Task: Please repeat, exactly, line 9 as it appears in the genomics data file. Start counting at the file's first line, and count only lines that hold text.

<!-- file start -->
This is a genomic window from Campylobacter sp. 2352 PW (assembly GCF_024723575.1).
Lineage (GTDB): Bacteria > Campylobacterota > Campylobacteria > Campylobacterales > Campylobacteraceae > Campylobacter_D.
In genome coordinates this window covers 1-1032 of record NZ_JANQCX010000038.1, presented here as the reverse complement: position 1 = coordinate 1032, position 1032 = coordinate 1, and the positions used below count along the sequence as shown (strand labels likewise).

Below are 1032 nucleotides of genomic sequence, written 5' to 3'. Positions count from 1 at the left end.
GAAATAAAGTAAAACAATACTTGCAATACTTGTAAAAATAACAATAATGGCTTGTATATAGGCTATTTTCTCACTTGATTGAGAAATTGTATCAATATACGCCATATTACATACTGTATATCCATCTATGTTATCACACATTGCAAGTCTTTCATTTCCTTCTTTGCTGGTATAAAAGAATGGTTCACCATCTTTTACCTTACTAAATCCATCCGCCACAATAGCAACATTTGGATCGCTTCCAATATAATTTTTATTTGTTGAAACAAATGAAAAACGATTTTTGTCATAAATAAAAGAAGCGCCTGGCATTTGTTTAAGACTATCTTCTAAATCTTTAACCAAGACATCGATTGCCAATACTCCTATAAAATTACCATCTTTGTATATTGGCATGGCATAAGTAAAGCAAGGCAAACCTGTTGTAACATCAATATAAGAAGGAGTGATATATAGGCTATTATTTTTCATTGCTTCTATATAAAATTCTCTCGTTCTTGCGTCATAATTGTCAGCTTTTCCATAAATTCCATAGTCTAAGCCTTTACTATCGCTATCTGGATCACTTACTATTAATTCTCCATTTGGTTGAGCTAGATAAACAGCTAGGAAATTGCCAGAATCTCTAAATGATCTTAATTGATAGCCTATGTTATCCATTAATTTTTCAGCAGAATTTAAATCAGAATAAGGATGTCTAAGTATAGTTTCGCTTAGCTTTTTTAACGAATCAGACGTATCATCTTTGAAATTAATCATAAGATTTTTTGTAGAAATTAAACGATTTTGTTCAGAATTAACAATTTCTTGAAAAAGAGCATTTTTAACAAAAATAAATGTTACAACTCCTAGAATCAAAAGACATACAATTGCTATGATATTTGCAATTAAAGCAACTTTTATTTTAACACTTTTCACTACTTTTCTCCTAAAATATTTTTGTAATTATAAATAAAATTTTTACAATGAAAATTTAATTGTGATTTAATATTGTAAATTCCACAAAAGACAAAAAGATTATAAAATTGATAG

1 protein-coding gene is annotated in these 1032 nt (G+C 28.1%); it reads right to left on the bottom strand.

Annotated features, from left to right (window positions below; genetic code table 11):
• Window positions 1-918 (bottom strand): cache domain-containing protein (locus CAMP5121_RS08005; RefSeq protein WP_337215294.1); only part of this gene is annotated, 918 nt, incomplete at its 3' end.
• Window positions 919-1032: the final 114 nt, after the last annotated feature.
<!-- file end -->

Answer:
• Window positions 919-1032: the final 114 nt, after the last annotated feature.